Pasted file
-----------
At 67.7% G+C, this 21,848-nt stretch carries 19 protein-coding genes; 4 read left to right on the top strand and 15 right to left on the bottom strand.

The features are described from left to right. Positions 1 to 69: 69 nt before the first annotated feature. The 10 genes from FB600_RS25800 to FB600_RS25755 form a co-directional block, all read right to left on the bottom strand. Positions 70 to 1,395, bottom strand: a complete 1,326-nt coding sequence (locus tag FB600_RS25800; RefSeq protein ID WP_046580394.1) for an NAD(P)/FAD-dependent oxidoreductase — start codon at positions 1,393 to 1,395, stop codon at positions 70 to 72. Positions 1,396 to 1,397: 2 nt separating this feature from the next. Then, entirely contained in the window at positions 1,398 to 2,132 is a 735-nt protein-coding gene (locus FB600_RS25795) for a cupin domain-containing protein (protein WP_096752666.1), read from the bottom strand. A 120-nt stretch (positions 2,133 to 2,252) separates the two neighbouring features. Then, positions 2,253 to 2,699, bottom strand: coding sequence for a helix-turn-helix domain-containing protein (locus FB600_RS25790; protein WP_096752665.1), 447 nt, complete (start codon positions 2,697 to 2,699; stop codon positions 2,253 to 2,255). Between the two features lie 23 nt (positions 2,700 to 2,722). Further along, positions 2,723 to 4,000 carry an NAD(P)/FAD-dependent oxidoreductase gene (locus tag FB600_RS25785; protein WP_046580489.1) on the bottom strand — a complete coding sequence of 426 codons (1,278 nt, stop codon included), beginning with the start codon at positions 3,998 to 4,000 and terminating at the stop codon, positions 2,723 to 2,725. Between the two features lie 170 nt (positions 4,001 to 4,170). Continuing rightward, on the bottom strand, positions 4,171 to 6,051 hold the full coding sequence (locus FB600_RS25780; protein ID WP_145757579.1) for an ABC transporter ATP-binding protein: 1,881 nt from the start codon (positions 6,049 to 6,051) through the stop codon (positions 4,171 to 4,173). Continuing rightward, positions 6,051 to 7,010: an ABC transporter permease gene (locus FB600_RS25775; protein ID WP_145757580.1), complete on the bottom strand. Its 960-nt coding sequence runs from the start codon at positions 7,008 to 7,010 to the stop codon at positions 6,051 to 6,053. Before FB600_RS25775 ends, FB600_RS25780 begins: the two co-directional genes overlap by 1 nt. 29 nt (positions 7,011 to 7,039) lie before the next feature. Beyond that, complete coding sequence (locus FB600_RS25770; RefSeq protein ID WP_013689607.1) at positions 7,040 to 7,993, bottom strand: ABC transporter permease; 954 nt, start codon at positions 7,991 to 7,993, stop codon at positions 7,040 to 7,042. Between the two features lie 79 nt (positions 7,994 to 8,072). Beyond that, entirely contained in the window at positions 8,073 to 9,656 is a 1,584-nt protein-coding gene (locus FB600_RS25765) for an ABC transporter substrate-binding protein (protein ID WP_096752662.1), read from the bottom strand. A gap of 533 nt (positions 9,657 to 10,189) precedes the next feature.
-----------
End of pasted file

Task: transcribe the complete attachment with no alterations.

At 67.7% G+C, this 21,848-nt stretch carries 19 protein-coding genes; 4 read left to right on the top strand and 15 right to left on the bottom strand.

The features are described from left to right. Positions 1 to 69: 69 nt before the first annotated feature. The 10 genes from FB600_RS25800 to FB600_RS25755 form a co-directional block, all read right to left on the bottom strand. Positions 70 to 1,395, bottom strand: a complete 1,326-nt coding sequence (locus tag FB600_RS25800; RefSeq protein ID WP_046580394.1) for an NAD(P)/FAD-dependent oxidoreductase — start codon at positions 1,393 to 1,395, stop codon at positions 70 to 72. Positions 1,396 to 1,397: 2 nt separating this feature from the next. Then, entirely contained in the window at positions 1,398 to 2,132 is a 735-nt protein-coding gene (locus FB600_RS25795) for a cupin domain-containing protein (protein WP_096752666.1), read from the bottom strand. A 120-nt stretch (positions 2,133 to 2,252) separates the two neighbouring features. Then, positions 2,253 to 2,699, bottom strand: coding sequence for a helix-turn-helix domain-containing protein (locus FB600_RS25790; protein WP_096752665.1), 447 nt, complete (start codon positions 2,697 to 2,699; stop codon positions 2,253 to 2,255). Between the two features lie 23 nt (positions 2,700 to 2,722). Further along, positions 2,723 to 4,000 carry an NAD(P)/FAD-dependent oxidoreductase gene (locus tag FB600_RS25785; protein WP_046580489.1) on the bottom strand — a complete coding sequence of 426 codons (1,278 nt, stop codon included), beginning with the start codon at positions 3,998 to 4,000 and terminating at the stop codon, positions 2,723 to 2,725. Between the two features lie 170 nt (positions 4,001 to 4,170). Continuing rightward, on the bottom strand, positions 4,171 to 6,051 hold the full coding sequence (locus FB600_RS25780; protein ID WP_145757579.1) for an ABC transporter ATP-binding protein: 1,881 nt from the start codon (positions 6,049 to 6,051) through the stop codon (positions 4,171 to 4,173). Continuing rightward, positions 6,051 to 7,010: an ABC transporter permease gene (locus FB600_RS25775; protein ID WP_145757580.1), complete on the bottom strand. Its 960-nt coding sequence runs from the start codon at positions 7,008 to 7,010 to the stop codon at positions 6,051 to 6,053. Before FB600_RS25775 ends, FB600_RS25780 begins: the two co-directional genes overlap by 1 nt. 29 nt (positions 7,011 to 7,039) lie before the next feature. Beyond that, complete coding sequence (locus FB600_RS25770; RefSeq protein ID WP_013689607.1) at positions 7,040 to 7,993, bottom strand: ABC transporter permease; 954 nt, start codon at positions 7,991 to 7,993, stop codon at positions 7,040 to 7,042. Between the two features lie 79 nt (positions 7,994 to 8,072). Beyond that, entirely contained in the window at positions 8,073 to 9,656 is a 1,584-nt protein-coding gene (locus FB600_RS25765) for an ABC transporter substrate-binding protein (protein ID WP_096752662.1), read from the bottom strand. A gap of 533 nt (positions 9,657 to 10,189) precedes the next feature.